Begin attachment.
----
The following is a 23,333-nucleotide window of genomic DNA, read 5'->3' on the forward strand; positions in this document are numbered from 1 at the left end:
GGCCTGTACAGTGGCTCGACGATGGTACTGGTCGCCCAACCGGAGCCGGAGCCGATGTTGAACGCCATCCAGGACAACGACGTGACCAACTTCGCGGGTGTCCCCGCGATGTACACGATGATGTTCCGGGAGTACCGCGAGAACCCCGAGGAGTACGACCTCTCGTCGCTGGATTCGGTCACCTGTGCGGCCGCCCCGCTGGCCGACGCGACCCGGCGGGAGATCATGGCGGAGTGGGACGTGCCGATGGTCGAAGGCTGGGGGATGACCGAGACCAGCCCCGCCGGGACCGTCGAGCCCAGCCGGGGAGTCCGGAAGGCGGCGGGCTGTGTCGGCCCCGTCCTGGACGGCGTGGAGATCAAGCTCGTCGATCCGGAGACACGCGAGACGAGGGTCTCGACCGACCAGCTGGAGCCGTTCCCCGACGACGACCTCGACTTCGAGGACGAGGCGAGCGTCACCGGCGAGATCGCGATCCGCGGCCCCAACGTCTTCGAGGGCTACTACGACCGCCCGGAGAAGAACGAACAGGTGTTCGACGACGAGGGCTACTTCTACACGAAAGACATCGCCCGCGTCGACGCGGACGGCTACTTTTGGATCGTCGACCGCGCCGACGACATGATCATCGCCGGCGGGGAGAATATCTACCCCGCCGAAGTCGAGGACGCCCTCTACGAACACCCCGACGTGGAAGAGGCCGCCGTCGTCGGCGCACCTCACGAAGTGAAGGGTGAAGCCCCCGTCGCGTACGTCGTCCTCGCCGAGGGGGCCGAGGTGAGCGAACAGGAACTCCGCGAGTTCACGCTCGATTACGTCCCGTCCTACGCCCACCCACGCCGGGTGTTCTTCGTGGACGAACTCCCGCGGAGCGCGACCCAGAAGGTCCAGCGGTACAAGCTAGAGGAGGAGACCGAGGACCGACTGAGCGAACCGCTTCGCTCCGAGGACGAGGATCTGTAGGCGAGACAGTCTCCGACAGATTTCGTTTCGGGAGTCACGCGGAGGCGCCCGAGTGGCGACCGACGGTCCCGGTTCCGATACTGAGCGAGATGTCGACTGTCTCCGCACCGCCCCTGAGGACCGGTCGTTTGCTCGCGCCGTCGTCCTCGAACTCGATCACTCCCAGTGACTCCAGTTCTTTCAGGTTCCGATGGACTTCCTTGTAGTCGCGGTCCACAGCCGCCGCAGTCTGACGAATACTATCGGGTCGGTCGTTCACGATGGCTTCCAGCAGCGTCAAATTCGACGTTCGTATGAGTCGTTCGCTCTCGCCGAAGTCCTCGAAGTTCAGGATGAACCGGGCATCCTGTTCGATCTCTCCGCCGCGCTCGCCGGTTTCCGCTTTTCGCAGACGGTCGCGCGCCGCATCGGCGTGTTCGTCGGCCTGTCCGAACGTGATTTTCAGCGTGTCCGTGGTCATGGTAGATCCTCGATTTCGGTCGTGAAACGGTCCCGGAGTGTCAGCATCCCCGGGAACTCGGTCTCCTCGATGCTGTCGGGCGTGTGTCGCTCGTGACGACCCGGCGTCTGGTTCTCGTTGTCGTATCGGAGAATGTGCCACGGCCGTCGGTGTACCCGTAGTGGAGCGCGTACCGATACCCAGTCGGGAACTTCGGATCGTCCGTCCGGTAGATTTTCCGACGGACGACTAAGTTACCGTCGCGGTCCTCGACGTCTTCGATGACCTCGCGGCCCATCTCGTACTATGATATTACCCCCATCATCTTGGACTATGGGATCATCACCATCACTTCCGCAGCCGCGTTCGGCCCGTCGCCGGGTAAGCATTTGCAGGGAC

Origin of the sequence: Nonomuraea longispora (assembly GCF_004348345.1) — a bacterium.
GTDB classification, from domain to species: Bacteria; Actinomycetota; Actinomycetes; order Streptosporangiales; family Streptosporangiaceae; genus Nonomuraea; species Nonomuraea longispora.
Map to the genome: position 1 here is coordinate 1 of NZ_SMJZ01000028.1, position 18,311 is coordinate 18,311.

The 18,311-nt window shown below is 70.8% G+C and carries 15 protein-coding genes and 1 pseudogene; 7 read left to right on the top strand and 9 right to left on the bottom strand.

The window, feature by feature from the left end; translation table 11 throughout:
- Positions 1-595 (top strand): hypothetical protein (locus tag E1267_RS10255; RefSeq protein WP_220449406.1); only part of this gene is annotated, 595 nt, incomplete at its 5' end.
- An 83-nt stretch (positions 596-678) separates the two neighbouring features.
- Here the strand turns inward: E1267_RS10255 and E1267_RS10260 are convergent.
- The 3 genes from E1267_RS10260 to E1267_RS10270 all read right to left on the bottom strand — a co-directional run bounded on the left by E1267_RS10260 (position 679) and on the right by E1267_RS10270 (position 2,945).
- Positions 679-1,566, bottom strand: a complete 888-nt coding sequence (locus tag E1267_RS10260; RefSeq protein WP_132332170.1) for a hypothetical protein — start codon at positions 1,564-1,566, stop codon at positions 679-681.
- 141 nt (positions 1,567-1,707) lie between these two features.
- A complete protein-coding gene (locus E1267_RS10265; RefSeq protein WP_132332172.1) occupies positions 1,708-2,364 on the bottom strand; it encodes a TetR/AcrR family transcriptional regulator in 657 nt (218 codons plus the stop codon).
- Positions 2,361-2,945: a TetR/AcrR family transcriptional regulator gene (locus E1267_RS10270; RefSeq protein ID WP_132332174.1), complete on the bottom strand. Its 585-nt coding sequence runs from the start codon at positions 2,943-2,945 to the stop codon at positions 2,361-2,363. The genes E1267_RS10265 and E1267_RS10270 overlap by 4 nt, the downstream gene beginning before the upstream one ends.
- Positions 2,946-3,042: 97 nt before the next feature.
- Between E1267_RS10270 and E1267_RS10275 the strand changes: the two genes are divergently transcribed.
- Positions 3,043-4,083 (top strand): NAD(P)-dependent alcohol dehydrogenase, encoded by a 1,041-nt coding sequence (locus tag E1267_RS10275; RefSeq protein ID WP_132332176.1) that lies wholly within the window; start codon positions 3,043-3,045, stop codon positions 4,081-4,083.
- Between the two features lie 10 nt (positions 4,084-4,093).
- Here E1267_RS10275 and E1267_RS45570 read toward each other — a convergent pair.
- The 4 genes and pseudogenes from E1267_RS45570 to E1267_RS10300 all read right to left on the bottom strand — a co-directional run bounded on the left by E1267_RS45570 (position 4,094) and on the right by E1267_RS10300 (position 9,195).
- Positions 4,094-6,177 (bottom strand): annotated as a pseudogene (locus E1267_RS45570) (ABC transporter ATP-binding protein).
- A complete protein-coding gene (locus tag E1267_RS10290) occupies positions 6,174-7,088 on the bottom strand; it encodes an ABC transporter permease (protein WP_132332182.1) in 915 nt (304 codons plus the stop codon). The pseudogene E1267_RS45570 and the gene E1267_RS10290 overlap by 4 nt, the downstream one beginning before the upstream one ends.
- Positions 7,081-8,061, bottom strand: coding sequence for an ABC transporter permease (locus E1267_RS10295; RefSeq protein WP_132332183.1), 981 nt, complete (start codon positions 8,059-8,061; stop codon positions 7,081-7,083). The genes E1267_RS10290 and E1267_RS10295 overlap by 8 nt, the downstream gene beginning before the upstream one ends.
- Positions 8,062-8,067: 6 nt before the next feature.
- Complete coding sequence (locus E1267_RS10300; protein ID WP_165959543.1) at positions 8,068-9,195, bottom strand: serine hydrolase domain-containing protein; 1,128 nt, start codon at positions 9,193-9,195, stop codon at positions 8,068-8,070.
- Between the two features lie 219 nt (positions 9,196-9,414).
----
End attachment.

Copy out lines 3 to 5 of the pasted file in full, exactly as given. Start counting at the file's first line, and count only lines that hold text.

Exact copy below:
Origin of the sequence: Nonomuraea longispora (assembly GCF_004348345.1) — a bacterium.
GTDB classification, from domain to species: Bacteria; Actinomycetota; Actinomycetes; order Streptosporangiales; family Streptosporangiaceae; genus Nonomuraea; species Nonomuraea longispora.
Map to the genome: position 1 here is coordinate 1 of NZ_SMJZ01000028.1, position 18,311 is coordinate 18,311.